by Kitty Galloway
I was halfway across the intersection when it happened. The thin makeshift cords holding the precariously placed fruit boxed snapped, and in one slow motion moment, the entire 20 pound cardboard box of newly acquired loot went sliding off the back of my bike and into the street.
Peaches, precious, great ripe orbs, rolled everywhere. At some point, while the box was sliding, I’d felt the sudden backward momentum and stopped. I stood there, bike cockeyed, brain processing, peaches rolling away from me, into the middle of the road. Cars lined up at the light in three directions. Peaches rolled. The light turned green.
It is easy in our world right now to feel that things, quite simply, are going to hell. Is that too harsh a lens on it? I was in a graduate level environmental studies class recently, with a panel of professors in attendance to discuss a reading. The conversation changed directions quickly, when a student early in the class raised her hand and asked, “Are you ever scared?”
The conversation swung like an arc. Forget David Brower. This one is real. Are you ever scared. Each professor took their time, danced around it, looked through it. The question hung heavy. Yes.
In the end, each professor said, “Yes.”
Yes. And then they each gave us their version of how they found hope, anyway. They were older than us. They had an eye for the bigger picture. They believed in movements, in the quiet, slow strength and resilience that births change. They had faith. They believed people were becoming more aware, more socially conscious, albeit slowly. They believed that this world moves in actions and reactions, and we are in a time when people are reacting. It is a pendulum they said. They believed that people would come up with solutions.
“But I am scared for my grandchildren” they said. “I am afraid sometimes for your generation. And the next.”
Are you ever scared? Yes. It’s hard to listen to the news. It’s hard to maintain hope sometimes. It’s hard to understand how people can be so terrible to other people, frequently, intentionally, and we are supposed to process it, and go on with our days.
I stood in the intersection and watched as my peaches rolled away from me. People on all sides of the intersections sat and watched, as my peaches rolled away from me. It was the height of the summer in Missoula, Montana, and I’d really splurged this time: spent more of my small seasonal salary than advisable but still, I know the farmers. And peaches only come around once a year. As I was biking home my brain was already setting up the canning pot, blanching and halving the sweet rounds, boiling light syrup with just a little honey, slicing vanilla beans. A bright glass jar of sweet vanilla peaches can go a long way to raising spirits in the middle of a grey, frozen February in Montana.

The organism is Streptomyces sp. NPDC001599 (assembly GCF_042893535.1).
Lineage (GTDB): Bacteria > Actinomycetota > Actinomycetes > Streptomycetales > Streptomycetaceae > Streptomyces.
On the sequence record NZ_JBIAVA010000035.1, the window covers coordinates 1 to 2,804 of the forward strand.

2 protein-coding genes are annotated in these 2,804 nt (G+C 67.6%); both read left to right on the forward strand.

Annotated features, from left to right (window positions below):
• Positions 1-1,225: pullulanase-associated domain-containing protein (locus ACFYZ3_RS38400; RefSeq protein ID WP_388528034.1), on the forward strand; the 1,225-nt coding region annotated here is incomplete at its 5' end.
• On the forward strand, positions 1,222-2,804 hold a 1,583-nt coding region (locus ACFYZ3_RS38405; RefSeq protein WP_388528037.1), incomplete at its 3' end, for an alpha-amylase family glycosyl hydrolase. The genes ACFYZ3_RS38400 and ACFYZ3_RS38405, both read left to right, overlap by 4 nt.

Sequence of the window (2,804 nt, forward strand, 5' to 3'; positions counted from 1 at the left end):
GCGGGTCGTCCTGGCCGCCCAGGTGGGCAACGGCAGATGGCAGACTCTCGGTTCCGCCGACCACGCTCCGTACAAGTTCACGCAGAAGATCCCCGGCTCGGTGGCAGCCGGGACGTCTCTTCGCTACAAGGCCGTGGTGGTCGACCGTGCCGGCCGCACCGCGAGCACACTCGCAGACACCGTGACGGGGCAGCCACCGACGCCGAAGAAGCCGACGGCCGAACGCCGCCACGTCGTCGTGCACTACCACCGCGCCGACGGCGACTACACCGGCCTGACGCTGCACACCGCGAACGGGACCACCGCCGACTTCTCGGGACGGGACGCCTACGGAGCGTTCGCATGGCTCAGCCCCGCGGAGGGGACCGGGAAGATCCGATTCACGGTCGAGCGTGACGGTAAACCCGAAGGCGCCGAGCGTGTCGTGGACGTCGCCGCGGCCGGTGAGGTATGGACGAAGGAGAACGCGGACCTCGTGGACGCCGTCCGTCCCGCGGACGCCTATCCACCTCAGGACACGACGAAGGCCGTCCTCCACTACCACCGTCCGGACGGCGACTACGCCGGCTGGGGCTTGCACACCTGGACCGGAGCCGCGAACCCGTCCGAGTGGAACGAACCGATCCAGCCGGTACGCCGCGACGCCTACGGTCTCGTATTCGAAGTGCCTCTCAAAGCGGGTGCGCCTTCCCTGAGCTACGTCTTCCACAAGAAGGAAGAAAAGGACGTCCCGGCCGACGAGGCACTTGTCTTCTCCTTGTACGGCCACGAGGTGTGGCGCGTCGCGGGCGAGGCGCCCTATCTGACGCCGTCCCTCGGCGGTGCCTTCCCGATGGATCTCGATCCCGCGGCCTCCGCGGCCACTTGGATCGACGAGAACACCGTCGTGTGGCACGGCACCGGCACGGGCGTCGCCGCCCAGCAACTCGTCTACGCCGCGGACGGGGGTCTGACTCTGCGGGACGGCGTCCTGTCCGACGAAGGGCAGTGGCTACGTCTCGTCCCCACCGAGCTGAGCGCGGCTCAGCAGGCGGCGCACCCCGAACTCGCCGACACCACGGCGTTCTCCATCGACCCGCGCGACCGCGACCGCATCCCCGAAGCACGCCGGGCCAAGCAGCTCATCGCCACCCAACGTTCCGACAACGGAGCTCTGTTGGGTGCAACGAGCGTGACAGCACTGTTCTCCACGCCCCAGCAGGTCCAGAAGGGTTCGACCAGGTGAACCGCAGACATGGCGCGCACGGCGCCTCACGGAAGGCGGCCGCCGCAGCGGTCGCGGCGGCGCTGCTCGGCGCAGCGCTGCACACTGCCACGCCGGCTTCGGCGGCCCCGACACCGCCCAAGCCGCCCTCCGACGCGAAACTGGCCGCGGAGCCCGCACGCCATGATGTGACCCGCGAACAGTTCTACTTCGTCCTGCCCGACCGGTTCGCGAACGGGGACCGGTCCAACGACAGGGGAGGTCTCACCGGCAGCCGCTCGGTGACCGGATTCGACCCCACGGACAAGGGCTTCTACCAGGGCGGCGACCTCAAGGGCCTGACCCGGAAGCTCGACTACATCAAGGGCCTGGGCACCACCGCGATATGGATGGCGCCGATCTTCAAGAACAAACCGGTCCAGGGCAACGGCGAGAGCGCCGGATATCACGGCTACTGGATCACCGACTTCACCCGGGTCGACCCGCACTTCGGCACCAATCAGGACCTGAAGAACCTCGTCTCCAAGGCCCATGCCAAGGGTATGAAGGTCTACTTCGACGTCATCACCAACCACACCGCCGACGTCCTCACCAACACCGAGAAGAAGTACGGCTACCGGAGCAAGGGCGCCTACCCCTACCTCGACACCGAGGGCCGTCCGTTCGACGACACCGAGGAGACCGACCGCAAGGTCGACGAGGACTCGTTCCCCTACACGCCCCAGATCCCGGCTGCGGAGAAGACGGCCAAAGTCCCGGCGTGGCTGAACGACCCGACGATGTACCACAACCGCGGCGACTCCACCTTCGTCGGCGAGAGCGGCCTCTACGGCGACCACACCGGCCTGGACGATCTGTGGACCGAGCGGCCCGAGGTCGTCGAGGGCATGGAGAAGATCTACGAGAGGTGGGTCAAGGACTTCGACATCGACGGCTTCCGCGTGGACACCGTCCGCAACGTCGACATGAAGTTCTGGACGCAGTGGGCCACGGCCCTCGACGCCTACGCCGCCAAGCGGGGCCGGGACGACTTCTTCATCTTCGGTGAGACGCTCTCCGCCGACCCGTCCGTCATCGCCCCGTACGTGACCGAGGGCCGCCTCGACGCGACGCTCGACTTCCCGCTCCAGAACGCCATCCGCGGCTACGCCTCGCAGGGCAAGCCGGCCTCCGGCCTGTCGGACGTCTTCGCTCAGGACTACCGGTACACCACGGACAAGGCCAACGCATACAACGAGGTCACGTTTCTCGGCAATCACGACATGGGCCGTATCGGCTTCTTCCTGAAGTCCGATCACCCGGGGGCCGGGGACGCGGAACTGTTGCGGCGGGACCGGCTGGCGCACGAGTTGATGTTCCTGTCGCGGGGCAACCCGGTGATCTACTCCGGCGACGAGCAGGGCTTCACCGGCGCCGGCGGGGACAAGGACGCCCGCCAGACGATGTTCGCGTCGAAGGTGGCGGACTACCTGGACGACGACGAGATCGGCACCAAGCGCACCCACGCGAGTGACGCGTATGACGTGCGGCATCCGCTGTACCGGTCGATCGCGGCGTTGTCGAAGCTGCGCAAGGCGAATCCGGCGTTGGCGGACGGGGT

As the light switched to green, I panicked. All those cars waiting. Twenty pounds of valuable fruit, moving rapidly away from me. I dropped my bike and began scrambling. I felt all those eyes, felt the green light pulsing, felt the weight of forcing impatient strangers to wait.
Harried, hurried, it was a minute before I realized there was another pair of hands, reaching for a peach. And another, a pair of feet, chasing one down the yellow line of the intersection. Three boys, no older than high school, and a woman who may have been their mother had hopped out of their car, there in the road, to help me.
With five of us chasing down the rounds, the task was accomplished in a minute, maybe two. Every peach accounted for, sagging cardboard box and abandoned bicycle laid neatly on the sidewalk.
There was barely enough time for me thank them: that woman, setting an example. Those three earnest boys who chased down my fruit under the watchful eyes of three lanes of traffic.
This then, is what gives me hope. The people who stand up. The people who get out of their cars to help, even when everyone else is just sitting there watching, even after the light has turned green.